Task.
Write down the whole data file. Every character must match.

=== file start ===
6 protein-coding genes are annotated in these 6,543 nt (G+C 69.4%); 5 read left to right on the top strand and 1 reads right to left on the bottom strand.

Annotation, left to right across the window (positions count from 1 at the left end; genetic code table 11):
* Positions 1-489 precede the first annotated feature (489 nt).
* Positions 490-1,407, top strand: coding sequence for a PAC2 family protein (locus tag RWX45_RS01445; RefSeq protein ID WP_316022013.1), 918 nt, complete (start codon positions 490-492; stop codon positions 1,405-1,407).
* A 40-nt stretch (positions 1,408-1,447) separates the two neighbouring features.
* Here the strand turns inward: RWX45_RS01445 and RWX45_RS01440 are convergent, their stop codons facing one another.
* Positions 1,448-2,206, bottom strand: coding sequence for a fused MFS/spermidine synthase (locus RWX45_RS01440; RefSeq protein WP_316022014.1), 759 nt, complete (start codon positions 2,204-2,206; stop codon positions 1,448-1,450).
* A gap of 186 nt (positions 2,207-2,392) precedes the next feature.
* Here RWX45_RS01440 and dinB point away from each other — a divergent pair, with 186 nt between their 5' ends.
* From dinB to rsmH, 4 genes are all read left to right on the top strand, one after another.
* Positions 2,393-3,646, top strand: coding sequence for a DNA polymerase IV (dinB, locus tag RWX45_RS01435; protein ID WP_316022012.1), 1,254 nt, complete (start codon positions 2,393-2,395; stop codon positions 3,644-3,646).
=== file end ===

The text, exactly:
6 protein-coding genes are annotated in these 6,543 nt (G+C 69.4%); 5 read left to right on the top strand and 1 reads right to left on the bottom strand.

Annotation, left to right across the window (positions count from 1 at the left end; genetic code table 11):
* Positions 1-489 precede the first annotated feature (489 nt).
* Positions 490-1,407, top strand: coding sequence for a PAC2 family protein (locus tag RWX45_RS01445; RefSeq protein ID WP_316022013.1), 918 nt, complete (start codon positions 490-492; stop codon positions 1,405-1,407).
* A 40-nt stretch (positions 1,408-1,447) separates the two neighbouring features.
* Here the strand turns inward: RWX45_RS01445 and RWX45_RS01440 are convergent, their stop codons facing one another.
* Positions 1,448-2,206, bottom strand: coding sequence for a fused MFS/spermidine synthase (locus RWX45_RS01440; RefSeq protein WP_316022014.1), 759 nt, complete (start codon positions 2,204-2,206; stop codon positions 1,448-1,450).
* A gap of 186 nt (positions 2,207-2,392) precedes the next feature.
* Here RWX45_RS01440 and dinB point away from each other — a divergent pair, with 186 nt between their 5' ends.
* From dinB to rsmH, 4 genes are all read left to right on the top strand, one after another.
* Positions 2,393-3,646, top strand: coding sequence for a DNA polymerase IV (dinB, locus tag RWX45_RS01435; protein ID WP_316022012.1), 1,254 nt, complete (start codon positions 2,393-2,395; stop codon positions 3,644-3,646).